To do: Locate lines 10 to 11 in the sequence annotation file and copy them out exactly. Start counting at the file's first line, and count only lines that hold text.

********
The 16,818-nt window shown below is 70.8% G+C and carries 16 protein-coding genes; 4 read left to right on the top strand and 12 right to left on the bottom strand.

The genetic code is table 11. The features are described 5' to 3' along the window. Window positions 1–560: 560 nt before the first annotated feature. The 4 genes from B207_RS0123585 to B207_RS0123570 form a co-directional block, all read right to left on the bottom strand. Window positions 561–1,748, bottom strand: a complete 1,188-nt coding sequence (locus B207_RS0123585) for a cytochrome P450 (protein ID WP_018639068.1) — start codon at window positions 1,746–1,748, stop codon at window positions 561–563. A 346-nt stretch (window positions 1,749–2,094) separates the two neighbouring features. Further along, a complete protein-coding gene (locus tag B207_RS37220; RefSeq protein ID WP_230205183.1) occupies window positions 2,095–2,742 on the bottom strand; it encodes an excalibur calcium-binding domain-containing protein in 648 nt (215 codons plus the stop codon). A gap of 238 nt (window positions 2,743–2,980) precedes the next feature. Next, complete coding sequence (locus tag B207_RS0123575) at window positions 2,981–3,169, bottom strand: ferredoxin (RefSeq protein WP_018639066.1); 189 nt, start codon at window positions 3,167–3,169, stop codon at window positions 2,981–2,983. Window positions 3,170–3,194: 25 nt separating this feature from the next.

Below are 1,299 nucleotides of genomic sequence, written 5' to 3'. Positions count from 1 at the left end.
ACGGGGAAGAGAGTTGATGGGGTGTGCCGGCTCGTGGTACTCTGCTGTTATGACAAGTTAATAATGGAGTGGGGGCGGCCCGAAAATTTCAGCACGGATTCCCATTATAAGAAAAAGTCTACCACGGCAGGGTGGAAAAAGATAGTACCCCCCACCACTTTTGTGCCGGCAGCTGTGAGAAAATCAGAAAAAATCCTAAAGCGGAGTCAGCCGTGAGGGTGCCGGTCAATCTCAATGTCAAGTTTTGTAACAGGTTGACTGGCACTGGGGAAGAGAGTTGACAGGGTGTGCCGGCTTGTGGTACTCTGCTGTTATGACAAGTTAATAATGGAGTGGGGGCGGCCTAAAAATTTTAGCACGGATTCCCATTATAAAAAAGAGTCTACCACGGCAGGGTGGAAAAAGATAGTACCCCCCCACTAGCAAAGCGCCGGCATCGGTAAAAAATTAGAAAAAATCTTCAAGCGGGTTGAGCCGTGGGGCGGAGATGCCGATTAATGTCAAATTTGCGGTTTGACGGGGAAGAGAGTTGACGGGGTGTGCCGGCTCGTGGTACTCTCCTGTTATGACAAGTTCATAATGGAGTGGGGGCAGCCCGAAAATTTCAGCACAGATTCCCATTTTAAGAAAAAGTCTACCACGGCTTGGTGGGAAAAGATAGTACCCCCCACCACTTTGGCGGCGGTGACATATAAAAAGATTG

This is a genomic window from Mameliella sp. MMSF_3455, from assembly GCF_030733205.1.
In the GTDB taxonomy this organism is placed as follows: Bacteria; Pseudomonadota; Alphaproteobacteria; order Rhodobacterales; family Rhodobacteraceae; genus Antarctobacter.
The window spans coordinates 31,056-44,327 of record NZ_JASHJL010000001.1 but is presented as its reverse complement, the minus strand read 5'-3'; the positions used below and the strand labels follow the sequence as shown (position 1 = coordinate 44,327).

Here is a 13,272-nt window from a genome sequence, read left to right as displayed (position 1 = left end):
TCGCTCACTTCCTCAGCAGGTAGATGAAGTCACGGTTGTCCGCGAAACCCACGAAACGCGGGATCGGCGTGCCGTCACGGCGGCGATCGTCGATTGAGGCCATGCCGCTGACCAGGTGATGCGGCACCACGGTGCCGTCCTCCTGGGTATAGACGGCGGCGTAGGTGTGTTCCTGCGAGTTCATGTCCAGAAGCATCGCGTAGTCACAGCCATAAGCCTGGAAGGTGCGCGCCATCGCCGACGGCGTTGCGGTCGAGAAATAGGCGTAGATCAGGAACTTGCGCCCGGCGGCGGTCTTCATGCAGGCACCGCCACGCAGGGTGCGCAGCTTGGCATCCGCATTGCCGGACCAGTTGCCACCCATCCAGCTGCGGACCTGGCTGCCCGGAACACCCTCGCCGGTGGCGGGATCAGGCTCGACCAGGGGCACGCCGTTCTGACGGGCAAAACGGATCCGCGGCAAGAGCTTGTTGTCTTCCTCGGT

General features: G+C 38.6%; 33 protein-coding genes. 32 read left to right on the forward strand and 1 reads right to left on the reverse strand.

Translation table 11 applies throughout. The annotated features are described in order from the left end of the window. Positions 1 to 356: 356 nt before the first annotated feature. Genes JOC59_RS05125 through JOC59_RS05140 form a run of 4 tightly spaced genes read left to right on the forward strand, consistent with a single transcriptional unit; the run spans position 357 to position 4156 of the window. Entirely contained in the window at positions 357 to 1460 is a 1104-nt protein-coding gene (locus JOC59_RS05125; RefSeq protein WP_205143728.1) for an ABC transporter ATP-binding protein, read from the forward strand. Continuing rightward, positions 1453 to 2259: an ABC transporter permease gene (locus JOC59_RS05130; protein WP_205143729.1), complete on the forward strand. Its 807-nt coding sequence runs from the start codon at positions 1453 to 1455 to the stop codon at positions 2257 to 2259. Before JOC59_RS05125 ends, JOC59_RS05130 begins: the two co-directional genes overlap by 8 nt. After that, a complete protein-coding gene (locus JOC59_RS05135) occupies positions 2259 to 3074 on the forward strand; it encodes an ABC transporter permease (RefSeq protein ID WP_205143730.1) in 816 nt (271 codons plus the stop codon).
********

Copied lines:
General features: G+C 38.6%; 33 protein-coding genes. 32 read left to right on the forward strand and 1 reads right to left on the reverse strand.

Translation table 11 applies throughout. The annotated features are described in order from the left end of the window. Positions 1 to 356: 356 nt before the first annotated feature. Genes JOC59_RS05125 through JOC59_RS05140 form a run of 4 tightly spaced genes read left to right on the forward strand, consistent with a single transcriptional unit; the run spans position 357 to position 4156 of the window. Entirely contained in the window at positions 357 to 1460 is a 1104-nt protein-coding gene (locus JOC59_RS05125; RefSeq protein WP_205143728.1) for an ABC transporter ATP-binding protein, read from the forward strand. Continuing rightward, positions 1453 to 2259: an ABC transporter permease gene (locus JOC59_RS05130; protein WP_205143729.1), complete on the forward strand. Its 807-nt coding sequence runs from the start codon at positions 1453 to 1455 to the stop codon at positions 2257 to 2259. Before JOC59_RS05125 ends, JOC59_RS05130 begins: the two co-directional genes overlap by 8 nt. After that, a complete protein-coding gene (locus JOC59_RS05135) occupies positions 2259 to 3074 on the forward strand; it encodes an ABC transporter permease (RefSeq protein ID WP_205143730.1) in 816 nt (271 codons plus the stop codon).